Another fire that is new to the Beaucrest Heaton that compliments the new Bartley electric fireplace suite. Much like its sister suite, the Heaton features an authentic cast insert with an electric fire. These electric suites offer so much more than a traditional buy your own cast iron insert and electric fire that just offer a glow and some heat, the Heaton and Bartley offer both a flame effect and the option of a flickering fuel bed that really helps create a realistic flame effect. The Beaucrest Heaton features a white effect surround and black granite effect hearth that would fit perfectly into almost any living space. Boasting luxury features such as remote control also means you don't even need to get up to turn the fire on, and 2kW of heat can be at the press of a button for when the cold nights set in.

Thursday 11 October 2012

The Latest Fire From Apex

Just as the weather starts to get cold and the nights start to get longer, Apex have launched a brand new fire that offers one of the most realistic flame effects on the market. The Apex Culture hang on the wall electric fire features a new LED flame effect and log fuel bed to really create the illusion of a real living flame.
Breaking further from the traditional reflective black glass that has become all to common and can often look just like a television, the Apex Culture is available in two stone effect colours, White Stone Effect, for a stunning white finish and Stone Effect (Shown Above) that offers a beautiful stone effect that looks almost identical to the marble.

A Slimline landscape design with only a 78mm projection into the room means that this fire is among the slimmest on the market and with silent flame operation means you can have the flame effect on and just sit next to the fire, without the noise associated with a ribbon flame effect.

a 2kW fan heater provides the heat that exits from the base to allow flat wall TV installation above, allowing you to create that stunning focal point in any room, combining arguably the two most looked at items in any living space. The Apex Culture is certainly destined to become 'hot' property

Tuesday 9 October 2012

Coronation Street set to air shocking carbon monoxide plot

Coronation Street regular Fiz Brown is set to fall into a coma after suffering carbon monoxide poisoning in a Coronation Street cliffhanger.

Fiz Brown, played by Jennie McAlpine, will be left fighting for her life in the dramatic Corrie storyline (Picture: ITV)

The character, played by actress Jennie McAlpine, will be left fighting for her life after Tyrone fixes her boiler, but does not do the job properly.
And the storyline, which will be aired over Christmas, will see Fiz collapsing at home alone while her toddler daughter Hope is away with her brother Chesney during the festive season.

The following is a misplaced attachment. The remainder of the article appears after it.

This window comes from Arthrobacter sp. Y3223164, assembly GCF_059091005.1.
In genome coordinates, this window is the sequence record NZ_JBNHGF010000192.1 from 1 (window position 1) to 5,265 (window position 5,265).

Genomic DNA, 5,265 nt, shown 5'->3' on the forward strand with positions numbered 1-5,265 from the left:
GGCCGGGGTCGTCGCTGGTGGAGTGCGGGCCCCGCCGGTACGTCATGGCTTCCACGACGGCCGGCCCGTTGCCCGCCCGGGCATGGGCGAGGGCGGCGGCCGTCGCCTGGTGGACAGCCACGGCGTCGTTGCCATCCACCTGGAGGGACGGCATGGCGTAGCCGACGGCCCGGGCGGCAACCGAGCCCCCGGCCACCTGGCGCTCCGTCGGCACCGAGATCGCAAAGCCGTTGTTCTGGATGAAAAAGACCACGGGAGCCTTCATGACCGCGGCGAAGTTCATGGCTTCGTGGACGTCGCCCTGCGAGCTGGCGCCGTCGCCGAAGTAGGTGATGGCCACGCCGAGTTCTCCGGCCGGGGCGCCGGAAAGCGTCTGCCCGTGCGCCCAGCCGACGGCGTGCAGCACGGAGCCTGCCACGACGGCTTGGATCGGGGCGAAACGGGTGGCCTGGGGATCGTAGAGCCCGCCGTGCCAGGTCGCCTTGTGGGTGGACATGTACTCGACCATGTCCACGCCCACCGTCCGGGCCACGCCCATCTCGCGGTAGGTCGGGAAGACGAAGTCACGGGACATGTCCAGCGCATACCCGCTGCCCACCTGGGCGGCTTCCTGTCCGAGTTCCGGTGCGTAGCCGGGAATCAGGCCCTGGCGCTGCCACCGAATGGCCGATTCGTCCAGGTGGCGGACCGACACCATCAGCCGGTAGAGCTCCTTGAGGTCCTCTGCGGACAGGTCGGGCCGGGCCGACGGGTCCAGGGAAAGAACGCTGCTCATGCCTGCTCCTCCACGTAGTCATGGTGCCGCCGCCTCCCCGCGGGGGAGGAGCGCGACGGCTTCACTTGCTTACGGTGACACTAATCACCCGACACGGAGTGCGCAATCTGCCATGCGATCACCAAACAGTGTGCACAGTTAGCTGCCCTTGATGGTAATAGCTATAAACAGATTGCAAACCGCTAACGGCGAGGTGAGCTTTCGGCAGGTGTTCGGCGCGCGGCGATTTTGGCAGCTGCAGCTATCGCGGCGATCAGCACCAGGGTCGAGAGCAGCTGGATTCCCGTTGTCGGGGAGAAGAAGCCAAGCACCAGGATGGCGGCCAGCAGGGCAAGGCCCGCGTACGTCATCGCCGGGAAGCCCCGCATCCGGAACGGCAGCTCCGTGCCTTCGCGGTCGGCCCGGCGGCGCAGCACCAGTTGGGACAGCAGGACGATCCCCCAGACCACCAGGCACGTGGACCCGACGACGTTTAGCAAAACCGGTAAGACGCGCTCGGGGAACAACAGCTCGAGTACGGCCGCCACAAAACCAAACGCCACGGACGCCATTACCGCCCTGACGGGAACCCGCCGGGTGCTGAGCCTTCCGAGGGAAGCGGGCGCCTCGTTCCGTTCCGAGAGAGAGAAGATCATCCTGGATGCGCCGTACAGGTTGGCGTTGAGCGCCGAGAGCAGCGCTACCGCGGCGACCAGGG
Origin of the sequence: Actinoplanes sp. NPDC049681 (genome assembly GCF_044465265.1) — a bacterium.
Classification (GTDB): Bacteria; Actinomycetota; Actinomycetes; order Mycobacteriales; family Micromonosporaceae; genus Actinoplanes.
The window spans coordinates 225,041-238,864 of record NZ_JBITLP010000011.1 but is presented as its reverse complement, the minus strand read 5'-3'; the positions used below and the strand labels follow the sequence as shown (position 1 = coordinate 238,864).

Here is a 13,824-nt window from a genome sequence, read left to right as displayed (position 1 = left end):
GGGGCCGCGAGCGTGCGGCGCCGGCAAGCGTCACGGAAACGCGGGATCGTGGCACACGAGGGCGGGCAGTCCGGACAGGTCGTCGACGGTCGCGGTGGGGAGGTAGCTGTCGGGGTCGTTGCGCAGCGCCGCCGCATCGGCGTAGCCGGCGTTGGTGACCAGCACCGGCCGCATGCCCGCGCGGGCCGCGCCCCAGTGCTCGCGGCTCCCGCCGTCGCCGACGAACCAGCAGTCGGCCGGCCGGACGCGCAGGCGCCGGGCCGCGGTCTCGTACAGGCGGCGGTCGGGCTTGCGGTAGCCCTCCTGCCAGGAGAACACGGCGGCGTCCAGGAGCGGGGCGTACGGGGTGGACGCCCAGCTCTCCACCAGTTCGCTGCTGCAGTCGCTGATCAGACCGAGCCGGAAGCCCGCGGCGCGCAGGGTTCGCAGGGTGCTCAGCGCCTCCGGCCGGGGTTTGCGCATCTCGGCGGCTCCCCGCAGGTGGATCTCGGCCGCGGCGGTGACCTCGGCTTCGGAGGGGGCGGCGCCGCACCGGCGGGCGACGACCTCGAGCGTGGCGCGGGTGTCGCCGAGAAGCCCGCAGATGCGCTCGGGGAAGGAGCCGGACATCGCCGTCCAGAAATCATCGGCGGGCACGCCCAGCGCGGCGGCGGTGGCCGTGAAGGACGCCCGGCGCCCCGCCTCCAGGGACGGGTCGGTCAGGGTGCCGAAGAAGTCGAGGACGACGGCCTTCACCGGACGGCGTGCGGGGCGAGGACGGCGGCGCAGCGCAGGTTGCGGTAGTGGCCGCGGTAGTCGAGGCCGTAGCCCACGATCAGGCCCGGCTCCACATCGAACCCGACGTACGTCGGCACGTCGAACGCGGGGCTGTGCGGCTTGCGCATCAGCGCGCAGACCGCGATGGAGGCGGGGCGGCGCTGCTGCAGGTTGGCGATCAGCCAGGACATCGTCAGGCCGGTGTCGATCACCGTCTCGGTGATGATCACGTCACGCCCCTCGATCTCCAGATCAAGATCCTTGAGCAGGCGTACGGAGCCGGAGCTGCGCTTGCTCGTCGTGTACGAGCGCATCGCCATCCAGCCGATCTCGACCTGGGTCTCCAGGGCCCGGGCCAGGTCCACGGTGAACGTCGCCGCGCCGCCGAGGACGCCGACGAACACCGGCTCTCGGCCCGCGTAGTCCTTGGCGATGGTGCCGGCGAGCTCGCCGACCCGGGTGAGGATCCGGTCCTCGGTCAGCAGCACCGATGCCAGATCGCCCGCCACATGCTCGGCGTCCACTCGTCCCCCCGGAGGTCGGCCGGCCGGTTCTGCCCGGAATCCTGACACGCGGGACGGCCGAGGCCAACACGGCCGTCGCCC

The plot is reportedly set to be so controversial that producers have taken advice from the Gas Safe Register over how it should be properly portrayed.
'It is one of our biggest and most important storylines in a very long time and we need to make sure that it is done properly as we know that scenes like this, done properly, can save lives,' a show source told the Sunday Mirror.
'We want to make sure that we get everything accurate and right. It will have fans on the edge of their seats. Carbon monoxide is the silent killer and the show hopes to bring the issue to everyone.'
The drama could also see Tyrone, played by Alan Halsall, facing prosecution for unlawfully trying to fix Fiz's boiler - in a bid to raise awareness of the dangers of having such work carried out by those who are not qualified to do so.
The soap recently ran in to trouble over its portrayal of Carla Connor's rape at the hands of Frank Foster - which critics suggested would deter real-life victims from reporting their own assaults to police.

Sunday 7 October 2012

Dimplex tackles the heating 'hype'

Dimplex has described claims currently being made about some electric appliances in the market as confusing and "unachievable".
Chris Stammers, marketing director at Dimplex, said: “Some surprising assertions with regard to efficiencies and running costs are being made in the marketplace at the moment. But frankly, many of these claims are unachievable, and specifiers and installers need to be able to see through the hype, by making some straightforward comparisons.”
Dimplex said that any electric resistance heater can only ever be 100% efficient. A 1kwh input of electricty will transfer 1kw of heat into a room for one hour, and the company said it’s not possible to improve on that.
Not all electric heaters operate in the same way. A fluid-filled radiator transfers the heat uniformly around the radiator, giving more radiant than convected heat, compared with a convector heater. A slower warm-up and continued release of heat after switch-off are also characteristic of the fluid-filled design. But they both release exactly the same amount of energy to the room.
Some electric radiators, filled with so-called ‘thermodynamic’ oil or water-based fluids, claim to be more efficient and even more economical to run than either storage heaters or panel convector heaters.
Dimplex said that neither the European Commission nor the government’s SAP system of energy ratings recognises the claims of these ‘thermodynamic’ appliances, with both stating that the efficiency of all electric room heaters is 100%.